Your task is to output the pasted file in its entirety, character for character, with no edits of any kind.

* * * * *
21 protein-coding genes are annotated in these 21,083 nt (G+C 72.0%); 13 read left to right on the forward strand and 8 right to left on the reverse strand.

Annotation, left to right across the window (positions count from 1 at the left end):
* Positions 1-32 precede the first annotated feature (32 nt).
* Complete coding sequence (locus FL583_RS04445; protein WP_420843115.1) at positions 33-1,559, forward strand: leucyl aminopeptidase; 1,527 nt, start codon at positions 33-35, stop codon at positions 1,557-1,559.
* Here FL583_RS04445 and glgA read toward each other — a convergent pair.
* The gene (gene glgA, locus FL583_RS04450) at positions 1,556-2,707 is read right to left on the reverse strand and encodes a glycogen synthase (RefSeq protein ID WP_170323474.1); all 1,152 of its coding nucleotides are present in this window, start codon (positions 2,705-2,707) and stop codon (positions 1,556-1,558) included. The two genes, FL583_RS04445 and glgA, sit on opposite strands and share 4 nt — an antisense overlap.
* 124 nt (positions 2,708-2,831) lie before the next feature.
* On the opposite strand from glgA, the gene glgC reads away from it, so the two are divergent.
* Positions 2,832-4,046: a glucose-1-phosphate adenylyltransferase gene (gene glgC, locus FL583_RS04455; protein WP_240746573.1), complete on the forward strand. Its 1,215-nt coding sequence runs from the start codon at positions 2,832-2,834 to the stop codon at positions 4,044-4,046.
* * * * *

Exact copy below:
21 protein-coding genes are annotated in these 21,083 nt (G+C 72.0%); 13 read left to right on the forward strand and 8 right to left on the reverse strand.

Annotation, left to right across the window (positions count from 1 at the left end):
* Positions 1-32 precede the first annotated feature (32 nt).
* Complete coding sequence (locus FL583_RS04445; protein WP_420843115.1) at positions 33-1,559, forward strand: leucyl aminopeptidase; 1,527 nt, start codon at positions 33-35, stop codon at positions 1,557-1,559.
* Here FL583_RS04445 and glgA read toward each other — a convergent pair.
* The gene (gene glgA, locus FL583_RS04450) at positions 1,556-2,707 is read right to left on the reverse strand and encodes a glycogen synthase (RefSeq protein ID WP_170323474.1); all 1,152 of its coding nucleotides are present in this window, start codon (positions 2,705-2,707) and stop codon (positions 1,556-1,558) included. The two genes, FL583_RS04445 and glgA, sit on opposite strands and share 4 nt — an antisense overlap.
* 124 nt (positions 2,708-2,831) lie before the next feature.
* On the opposite strand from glgA, the gene glgC reads away from it, so the two are divergent.
* Positions 2,832-4,046: a glucose-1-phosphate adenylyltransferase gene (gene glgC, locus FL583_RS04455; protein WP_240746573.1), complete on the forward strand. Its 1,215-nt coding sequence runs from the start codon at positions 2,832-2,834 to the stop codon at positions 4,044-4,046.